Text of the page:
Boosting the use of supply chain finance is an innovative way to ease the funding squeeze for many smaller businesses, but it is dependent on the nature of individual supply chains to work effectively so is not a one size fits all solution.
At the same time larger firms are identifying a variety of different ways to support their supply chains, normally through improved payment terms, direct collaboration and investment.
It’s encouraging to see the Government leading from the front by setting up its own supply chain finance scheme for NHS pharmacists.
Anthony Browne, CEO, British Bankers Association said:
The British Bankers’ Association supports this initiative and encourages the wider adoption of Supply Chain Finance as part of our continued support for business customers. Banks have for a number of years structured Supply Chain finance programmes for corporates to support the financing needs of their suppliers. We look forward to working with the government on this to support the UK economy.
The Government is keen to ensure that SMEs have the widest range of credit options available to them and is taking action on a number of fronts to deliver this. This includes:
Supply Chain Finance
Major UK companies generally have strong credit ratings and excellent access to finance. This contrasts with the SME suppliers to those major UK companies, who often have relatively more expensive finance, and more limited access to equity capital.
The largest component of SME financing is “working capital” funding. SMEs generally fund their working capital via overdrafts, invoice discounting or factoring or similar products.  These products are generally more expensive than their customer’s cost of credit and provide the SME with an advance rate of around 80% – with the rest coming from equity capital.  This makes it relatively more challenging and expensive for SMEs to grow.
With Supply Chain Finance a bank is notified by a large company that an invoice has been approved for payment; the bank is then able to offer a 100 per cent immediate advance to the supplier at lower interest rates based upon their customer’s credit rating (i.e. the major UK company), knowing the invoice will be paid.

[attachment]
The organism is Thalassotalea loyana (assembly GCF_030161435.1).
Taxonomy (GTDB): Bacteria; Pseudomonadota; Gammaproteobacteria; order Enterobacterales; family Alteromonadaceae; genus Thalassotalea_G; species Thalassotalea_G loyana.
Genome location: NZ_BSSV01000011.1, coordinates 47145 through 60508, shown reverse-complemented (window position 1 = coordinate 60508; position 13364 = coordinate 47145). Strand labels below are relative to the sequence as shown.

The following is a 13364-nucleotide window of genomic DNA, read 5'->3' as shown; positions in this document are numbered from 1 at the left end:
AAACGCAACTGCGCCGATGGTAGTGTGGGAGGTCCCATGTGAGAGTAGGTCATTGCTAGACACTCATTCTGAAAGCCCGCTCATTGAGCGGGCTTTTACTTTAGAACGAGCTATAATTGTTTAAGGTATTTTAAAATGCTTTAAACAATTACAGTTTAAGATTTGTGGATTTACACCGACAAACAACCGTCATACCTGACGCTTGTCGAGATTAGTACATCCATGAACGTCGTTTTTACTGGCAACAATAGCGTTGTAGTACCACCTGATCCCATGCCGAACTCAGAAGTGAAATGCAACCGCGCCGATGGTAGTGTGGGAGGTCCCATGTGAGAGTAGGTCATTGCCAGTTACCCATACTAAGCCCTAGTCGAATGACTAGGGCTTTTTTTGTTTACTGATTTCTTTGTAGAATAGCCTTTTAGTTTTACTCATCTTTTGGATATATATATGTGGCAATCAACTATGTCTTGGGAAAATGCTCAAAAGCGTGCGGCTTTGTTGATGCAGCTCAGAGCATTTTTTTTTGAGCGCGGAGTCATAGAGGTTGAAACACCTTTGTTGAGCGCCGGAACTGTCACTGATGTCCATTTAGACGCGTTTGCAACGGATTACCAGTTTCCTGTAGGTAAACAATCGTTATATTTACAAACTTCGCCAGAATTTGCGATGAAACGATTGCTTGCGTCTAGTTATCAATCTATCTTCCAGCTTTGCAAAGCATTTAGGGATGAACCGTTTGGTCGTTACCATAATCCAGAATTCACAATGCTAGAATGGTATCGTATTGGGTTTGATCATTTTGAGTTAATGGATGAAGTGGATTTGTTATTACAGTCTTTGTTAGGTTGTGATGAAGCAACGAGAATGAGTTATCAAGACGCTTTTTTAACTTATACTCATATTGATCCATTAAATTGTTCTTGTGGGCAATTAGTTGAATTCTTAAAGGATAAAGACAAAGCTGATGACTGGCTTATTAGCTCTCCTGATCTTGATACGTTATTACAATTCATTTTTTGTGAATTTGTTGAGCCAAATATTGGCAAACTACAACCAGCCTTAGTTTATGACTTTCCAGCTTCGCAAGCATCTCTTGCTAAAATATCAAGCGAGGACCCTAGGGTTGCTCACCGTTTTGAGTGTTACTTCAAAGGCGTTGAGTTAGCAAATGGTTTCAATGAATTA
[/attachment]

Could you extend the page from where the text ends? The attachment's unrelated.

The benefits of Supply Chain Finance are:
SCF was recommended by the Breedon Taskforce on Non-Bank Lending.
Pharmacist scheme:
Community pharmacies dispense around 80 million NHS prescription items every month. They then claim payment from the NHS for the products and services provided.
The amount they are owed is calculated by the NHS Business Services Authority (NHSBSA), but with such high volumes to process, this takes time. Typically, pharmacy contractors receive an estimated 80 per cent of their payment within four weeks of sending their prescriptions to the NHSBSA with the balance being paid the following month. It can therefore take eight weeks before payment is made in full. However in the meantime, suppliers need to be paid and many pharmacy businesses use commercial loans – which are often expensive – to maintain cash flow.
In the Supply Chain Finance system, a bank will make the NHSBSA’s estimated payment available to the pharmacist at around day seven. This means they will have access to money more quickly instead of having to wait for the first payment at the end of the month. In accessing the money early, they will need to pay interest, but it will be at a much lower cost than any borrowing arrangement they could usually access.
The Supply Chain Finance scheme could help reduce this cost of borrowing. Around 4,500 pharmacy businesses will be able to get access to approximately £800 million of credit at a much lower cost than they do now. This means pharmacies will have access to cheap finance to help cover their suppliers’ bills.